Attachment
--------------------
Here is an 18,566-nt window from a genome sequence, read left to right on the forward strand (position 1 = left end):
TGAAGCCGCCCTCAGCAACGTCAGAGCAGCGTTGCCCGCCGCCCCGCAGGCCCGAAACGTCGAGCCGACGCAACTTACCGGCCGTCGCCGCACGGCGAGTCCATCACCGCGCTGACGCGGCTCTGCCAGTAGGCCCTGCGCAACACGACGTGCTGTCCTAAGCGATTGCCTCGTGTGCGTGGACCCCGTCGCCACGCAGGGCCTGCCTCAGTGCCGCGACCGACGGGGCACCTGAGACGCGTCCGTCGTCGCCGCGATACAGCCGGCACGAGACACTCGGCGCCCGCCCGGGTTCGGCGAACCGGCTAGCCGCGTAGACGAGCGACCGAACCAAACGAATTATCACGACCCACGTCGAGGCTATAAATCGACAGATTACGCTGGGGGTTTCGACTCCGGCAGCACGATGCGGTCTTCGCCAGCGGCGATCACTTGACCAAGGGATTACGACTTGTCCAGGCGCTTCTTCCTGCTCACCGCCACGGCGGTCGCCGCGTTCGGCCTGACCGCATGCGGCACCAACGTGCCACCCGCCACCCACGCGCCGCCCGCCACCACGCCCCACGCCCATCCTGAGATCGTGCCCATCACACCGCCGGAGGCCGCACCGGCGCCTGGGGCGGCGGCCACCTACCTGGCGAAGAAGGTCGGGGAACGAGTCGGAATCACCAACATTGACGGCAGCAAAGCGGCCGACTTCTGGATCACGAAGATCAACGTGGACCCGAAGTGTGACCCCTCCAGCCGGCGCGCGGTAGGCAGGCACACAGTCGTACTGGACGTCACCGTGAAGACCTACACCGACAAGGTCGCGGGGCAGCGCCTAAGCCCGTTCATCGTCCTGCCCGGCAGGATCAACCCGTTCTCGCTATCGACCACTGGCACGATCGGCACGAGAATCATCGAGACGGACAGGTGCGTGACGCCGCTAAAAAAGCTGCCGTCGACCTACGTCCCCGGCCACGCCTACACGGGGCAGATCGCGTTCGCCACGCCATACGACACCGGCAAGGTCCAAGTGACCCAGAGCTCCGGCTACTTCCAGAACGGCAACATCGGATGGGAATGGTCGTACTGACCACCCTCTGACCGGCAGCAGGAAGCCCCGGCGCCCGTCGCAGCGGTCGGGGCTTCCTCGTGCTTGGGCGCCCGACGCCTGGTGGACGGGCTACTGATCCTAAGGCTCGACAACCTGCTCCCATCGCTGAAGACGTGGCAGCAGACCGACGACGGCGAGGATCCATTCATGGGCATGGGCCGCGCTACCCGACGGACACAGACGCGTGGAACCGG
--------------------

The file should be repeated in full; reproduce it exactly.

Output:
Here is an 18,566-nt window from a genome sequence, read left to right on the forward strand (position 1 = left end):
TGAAGCCGCCCTCAGCAACGTCAGAGCAGCGTTGCCCGCCGCCCCGCAGGCCCGAAACGTCGAGCCGACGCAACTTACCGGCCGTCGCCGCACGGCGAGTCCATCACCGCGCTGACGCGGCTCTGCCAGTAGGCCCTGCGCAACACGACGTGCTGTCCTAAGCGATTGCCTCGTGTGCGTGGACCCCGTCGCCACGCAGGGCCTGCCTCAGTGCCGCGACCGACGGGGCACCTGAGACGCGTCCGTCGTCGCCGCGATACAGCCGGCACGAGACACTCGGCGCCCGCCCGGGTTCGGCGAACCGGCTAGCCGCGTAGACGAGCGACCGAACCAAACGAATTATCACGACCCACGTCGAGGCTATAAATCGACAGATTACGCTGGGGGTTTCGACTCCGGCAGCACGATGCGGTCTTCGCCAGCGGCGATCACTTGACCAAGGGATTACGACTTGTCCAGGCGCTTCTTCCTGCTCACCGCCACGGCGGTCGCCGCGTTCGGCCTGACCGCATGCGGCACCAACGTGCCACCCGCCACCCACGCGCCGCCCGCCACCACGCCCCACGCCCATCCTGAGATCGTGCCCATCACACCGCCGGAGGCCGCACCGGCGCCTGGGGCGGCGGCCACCTACCTGGCGAAGAAGGTCGGGGAACGAGTCGGAATCACCAACATTGACGGCAGCAAAGCGGCCGACTTCTGGATCACGAAGATCAACGTGGACCCGAAGTGTGACCCCTCCAGCCGGCGCGCGGTAGGCAGGCACACAGTCGTACTGGACGTCACCGTGAAGACCTACACCGACAAGGTCGCGGGGCAGCGCCTAAGCCCGTTCATCGTCCTGCCCGGCAGGATCAACCCGTTCTCGCTATCGACCACTGGCACGATCGGCACGAGAATCATCGAGACGGACAGGTGCGTGACGCCGCTAAAAAAGCTGCCGTCGACCTACGTCCCCGGCCACGCCTACACGGGGCAGATCGCGTTCGCCACGCCATACGACACCGGCAAGGTCCAAGTGACCCAGAGCTCCGGCTACTTCCAGAACGGCAACATCGGATGGGAATGGTCGTACTGACCACCCTCTGACCGGCAGCAGGAAGCCCCGGCGCCCGTCGCAGCGGTCGGGGCTTCCTCGTGCTTGGGCGCCCGACGCCTGGTGGACGGGCTACTGATCCTAAGGCTCGACAACCTGCTCCCATCGCTGAAGACGTGGCAGCAGACCGACGACGGCGAGGATCCATTCATGGGCATGGGCCGCGCTACCCGACGGACACAGACGCGTGGAACCGG